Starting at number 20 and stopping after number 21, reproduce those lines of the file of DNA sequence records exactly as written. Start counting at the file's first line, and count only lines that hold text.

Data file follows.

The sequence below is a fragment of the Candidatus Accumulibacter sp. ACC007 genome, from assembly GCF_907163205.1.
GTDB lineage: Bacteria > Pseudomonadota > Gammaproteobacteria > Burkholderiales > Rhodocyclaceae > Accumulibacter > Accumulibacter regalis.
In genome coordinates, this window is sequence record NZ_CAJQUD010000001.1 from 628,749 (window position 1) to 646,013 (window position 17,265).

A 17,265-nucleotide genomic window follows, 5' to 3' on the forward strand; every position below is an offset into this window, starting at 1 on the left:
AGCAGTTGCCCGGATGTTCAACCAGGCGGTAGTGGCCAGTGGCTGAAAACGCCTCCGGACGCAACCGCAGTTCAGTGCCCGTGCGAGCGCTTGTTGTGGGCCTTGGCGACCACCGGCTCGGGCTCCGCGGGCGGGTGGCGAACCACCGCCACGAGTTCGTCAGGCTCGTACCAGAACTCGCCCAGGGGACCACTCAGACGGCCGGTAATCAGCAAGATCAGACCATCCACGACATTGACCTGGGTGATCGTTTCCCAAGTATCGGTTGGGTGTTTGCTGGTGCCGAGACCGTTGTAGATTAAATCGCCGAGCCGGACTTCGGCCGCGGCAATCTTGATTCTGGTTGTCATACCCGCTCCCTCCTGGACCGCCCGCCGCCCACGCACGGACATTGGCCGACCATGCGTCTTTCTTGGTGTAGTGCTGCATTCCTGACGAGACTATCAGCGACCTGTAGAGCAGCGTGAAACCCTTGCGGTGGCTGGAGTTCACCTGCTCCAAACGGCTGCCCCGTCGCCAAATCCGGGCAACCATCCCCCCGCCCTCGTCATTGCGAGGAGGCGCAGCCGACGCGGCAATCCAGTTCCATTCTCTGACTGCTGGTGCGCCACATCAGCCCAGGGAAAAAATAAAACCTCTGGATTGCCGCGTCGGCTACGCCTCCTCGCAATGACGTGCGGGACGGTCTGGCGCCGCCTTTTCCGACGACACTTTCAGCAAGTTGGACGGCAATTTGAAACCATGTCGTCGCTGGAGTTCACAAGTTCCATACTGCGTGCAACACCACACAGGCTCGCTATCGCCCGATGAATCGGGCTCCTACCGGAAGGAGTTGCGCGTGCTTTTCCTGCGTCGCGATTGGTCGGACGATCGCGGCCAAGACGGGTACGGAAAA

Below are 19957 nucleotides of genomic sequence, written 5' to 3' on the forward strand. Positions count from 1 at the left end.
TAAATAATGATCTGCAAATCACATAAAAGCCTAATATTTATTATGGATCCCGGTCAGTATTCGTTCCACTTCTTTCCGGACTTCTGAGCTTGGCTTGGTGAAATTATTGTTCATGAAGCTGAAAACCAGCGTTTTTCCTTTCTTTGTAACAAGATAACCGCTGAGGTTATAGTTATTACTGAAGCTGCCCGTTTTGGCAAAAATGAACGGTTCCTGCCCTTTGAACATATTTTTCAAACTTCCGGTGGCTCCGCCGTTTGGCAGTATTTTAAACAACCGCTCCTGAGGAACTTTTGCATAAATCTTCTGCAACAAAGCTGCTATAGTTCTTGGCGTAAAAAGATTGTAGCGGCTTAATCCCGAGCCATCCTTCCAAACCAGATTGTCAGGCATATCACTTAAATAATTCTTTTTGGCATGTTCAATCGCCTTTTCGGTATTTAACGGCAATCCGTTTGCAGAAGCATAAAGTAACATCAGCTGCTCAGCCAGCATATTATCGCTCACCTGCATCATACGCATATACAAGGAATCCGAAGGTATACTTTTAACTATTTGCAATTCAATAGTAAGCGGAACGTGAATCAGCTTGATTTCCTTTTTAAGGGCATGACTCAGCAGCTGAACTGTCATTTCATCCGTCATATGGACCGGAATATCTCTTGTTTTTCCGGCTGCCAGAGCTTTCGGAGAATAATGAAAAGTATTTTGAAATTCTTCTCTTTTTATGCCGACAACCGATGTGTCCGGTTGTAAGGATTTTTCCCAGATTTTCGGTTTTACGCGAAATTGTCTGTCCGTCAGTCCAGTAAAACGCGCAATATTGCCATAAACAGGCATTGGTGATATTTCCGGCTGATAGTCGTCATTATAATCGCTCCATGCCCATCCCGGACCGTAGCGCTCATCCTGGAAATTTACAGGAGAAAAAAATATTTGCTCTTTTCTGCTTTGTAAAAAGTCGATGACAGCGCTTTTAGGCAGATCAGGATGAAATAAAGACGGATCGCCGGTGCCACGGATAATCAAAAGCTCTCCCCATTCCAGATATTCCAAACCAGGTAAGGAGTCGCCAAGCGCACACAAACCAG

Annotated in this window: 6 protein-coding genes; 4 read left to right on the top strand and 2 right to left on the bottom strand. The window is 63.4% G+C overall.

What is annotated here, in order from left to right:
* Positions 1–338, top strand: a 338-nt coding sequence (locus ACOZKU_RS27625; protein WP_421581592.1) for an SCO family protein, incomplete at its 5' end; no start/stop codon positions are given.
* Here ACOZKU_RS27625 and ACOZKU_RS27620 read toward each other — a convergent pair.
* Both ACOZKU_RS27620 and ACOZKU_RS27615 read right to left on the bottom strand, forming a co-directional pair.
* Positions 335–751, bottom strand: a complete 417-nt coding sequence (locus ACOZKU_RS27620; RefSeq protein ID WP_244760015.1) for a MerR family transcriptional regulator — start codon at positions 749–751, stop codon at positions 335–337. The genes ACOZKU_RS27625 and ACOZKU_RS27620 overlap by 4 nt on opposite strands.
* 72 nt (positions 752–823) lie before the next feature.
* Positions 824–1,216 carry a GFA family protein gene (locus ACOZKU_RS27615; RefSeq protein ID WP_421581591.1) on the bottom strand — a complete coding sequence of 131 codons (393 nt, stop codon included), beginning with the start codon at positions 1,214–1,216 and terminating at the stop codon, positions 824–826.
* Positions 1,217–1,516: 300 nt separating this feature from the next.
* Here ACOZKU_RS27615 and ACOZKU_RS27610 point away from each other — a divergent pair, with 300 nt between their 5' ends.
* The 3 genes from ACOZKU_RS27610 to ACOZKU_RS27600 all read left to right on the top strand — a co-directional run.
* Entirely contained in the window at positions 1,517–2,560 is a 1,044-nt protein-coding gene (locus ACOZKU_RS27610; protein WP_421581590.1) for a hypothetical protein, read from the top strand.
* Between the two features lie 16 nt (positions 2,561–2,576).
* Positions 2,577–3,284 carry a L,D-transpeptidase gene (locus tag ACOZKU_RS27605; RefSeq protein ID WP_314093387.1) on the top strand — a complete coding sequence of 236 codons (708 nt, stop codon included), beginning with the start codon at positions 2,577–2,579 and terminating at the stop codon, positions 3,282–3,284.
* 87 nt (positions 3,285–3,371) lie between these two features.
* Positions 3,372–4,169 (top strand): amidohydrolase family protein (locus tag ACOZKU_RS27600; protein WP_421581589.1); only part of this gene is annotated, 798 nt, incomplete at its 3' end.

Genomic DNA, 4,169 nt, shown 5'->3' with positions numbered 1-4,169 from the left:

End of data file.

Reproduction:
* Between the two features lie 16 nt (positions 2,561–2,576).
* Positions 2,577–3,284 carry a L,D-transpeptidase gene (locus tag ACOZKU_RS27605; RefSeq protein ID WP_314093387.1) on the top strand — a complete coding sequence of 236 codons (708 nt, stop codon included), beginning with the start codon at positions 2,577–2,579 and terminating at the stop codon, positions 3,282–3,284.